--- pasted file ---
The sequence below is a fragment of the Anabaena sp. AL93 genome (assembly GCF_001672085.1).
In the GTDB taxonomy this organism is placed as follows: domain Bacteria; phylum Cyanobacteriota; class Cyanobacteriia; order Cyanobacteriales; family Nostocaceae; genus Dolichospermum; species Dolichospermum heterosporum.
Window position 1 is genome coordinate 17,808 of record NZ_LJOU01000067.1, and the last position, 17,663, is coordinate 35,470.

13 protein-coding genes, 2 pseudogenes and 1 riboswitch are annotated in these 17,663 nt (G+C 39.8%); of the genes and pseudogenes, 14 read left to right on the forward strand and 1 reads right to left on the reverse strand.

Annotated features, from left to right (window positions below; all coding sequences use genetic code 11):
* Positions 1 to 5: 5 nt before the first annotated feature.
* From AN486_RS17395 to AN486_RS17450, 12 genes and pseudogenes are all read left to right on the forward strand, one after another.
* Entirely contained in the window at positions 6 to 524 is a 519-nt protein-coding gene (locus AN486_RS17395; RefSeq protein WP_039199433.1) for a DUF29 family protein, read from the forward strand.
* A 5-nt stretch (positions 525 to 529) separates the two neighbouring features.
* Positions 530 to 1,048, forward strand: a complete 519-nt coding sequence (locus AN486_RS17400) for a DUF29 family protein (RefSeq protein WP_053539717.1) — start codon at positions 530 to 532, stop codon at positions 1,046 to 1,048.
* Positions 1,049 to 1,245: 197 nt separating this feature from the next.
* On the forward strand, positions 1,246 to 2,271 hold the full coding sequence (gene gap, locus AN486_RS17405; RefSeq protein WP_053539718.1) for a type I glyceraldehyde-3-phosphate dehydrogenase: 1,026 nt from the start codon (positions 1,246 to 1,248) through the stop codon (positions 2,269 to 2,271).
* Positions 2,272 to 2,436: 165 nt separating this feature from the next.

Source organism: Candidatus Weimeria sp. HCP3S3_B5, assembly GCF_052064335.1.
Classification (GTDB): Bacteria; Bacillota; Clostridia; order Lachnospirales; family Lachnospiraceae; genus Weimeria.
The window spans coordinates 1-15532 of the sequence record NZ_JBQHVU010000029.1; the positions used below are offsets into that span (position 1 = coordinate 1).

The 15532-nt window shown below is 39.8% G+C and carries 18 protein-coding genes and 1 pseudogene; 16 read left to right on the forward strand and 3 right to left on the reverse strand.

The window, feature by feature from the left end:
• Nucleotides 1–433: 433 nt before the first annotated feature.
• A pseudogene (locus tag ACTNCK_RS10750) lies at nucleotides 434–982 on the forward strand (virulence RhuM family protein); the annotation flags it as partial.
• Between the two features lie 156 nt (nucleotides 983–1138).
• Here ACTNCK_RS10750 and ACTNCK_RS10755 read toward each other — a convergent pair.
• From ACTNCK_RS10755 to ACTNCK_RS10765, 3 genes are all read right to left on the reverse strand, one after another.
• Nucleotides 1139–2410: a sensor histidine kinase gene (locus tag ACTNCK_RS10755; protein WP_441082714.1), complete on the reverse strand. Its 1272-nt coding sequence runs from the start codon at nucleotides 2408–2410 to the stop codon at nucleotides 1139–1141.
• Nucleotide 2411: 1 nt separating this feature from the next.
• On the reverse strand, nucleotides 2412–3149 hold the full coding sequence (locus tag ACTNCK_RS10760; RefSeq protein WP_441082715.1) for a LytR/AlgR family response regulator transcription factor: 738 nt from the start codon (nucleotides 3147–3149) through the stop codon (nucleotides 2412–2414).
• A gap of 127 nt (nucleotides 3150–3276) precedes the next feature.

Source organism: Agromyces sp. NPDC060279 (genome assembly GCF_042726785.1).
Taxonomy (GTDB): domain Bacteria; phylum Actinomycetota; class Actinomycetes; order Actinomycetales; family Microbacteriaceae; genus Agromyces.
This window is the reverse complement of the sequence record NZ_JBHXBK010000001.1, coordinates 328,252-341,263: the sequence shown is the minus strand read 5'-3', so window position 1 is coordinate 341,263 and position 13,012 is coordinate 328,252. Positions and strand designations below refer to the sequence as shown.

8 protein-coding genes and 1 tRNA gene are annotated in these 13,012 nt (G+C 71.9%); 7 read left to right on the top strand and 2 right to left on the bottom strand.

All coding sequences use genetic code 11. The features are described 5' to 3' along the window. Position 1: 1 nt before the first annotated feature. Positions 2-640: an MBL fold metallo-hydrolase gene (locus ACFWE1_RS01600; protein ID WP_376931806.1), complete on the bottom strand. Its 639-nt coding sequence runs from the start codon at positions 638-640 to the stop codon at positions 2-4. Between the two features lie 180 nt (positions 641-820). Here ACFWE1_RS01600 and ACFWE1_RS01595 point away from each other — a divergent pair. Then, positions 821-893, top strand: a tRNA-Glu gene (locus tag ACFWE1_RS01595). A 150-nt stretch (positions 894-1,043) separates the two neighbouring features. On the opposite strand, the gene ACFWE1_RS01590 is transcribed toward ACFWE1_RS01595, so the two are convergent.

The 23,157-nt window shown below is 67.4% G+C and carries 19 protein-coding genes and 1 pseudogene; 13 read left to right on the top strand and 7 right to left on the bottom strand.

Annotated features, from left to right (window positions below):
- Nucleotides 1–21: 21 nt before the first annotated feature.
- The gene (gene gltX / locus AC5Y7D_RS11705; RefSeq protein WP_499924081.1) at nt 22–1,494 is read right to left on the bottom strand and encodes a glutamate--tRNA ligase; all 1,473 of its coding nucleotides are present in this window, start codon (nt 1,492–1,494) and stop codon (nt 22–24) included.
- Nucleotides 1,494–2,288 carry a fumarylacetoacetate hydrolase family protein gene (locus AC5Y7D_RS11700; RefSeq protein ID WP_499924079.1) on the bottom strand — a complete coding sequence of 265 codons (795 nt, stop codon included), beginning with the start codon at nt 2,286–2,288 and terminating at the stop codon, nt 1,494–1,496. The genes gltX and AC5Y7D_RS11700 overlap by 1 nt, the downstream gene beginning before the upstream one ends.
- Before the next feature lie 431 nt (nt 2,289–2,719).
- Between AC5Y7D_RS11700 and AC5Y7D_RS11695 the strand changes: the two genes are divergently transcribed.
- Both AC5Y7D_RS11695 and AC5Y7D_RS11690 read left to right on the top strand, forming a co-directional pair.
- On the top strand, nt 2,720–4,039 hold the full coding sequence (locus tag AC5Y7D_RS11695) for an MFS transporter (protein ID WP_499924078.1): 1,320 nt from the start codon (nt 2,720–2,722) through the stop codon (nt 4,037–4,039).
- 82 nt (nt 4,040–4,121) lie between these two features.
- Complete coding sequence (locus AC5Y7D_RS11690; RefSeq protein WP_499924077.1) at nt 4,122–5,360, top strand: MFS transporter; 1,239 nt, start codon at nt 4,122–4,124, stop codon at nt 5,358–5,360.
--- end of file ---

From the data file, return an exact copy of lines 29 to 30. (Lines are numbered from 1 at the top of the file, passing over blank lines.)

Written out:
Taxonomy (GTDB): domain Bacteria; phylum Actinomycetota; class Actinomycetes; order Actinomycetales; family Microbacteriaceae; genus Agromyces.
This window is the reverse complement of the sequence record NZ_JBHXBK010000001.1, coordinates 328,252-341,263: the sequence shown is the minus strand read 5'-3', so window position 1 is coordinate 341,263 and position 13,012 is coordinate 328,252. Positions and strand designations below refer to the sequence as shown.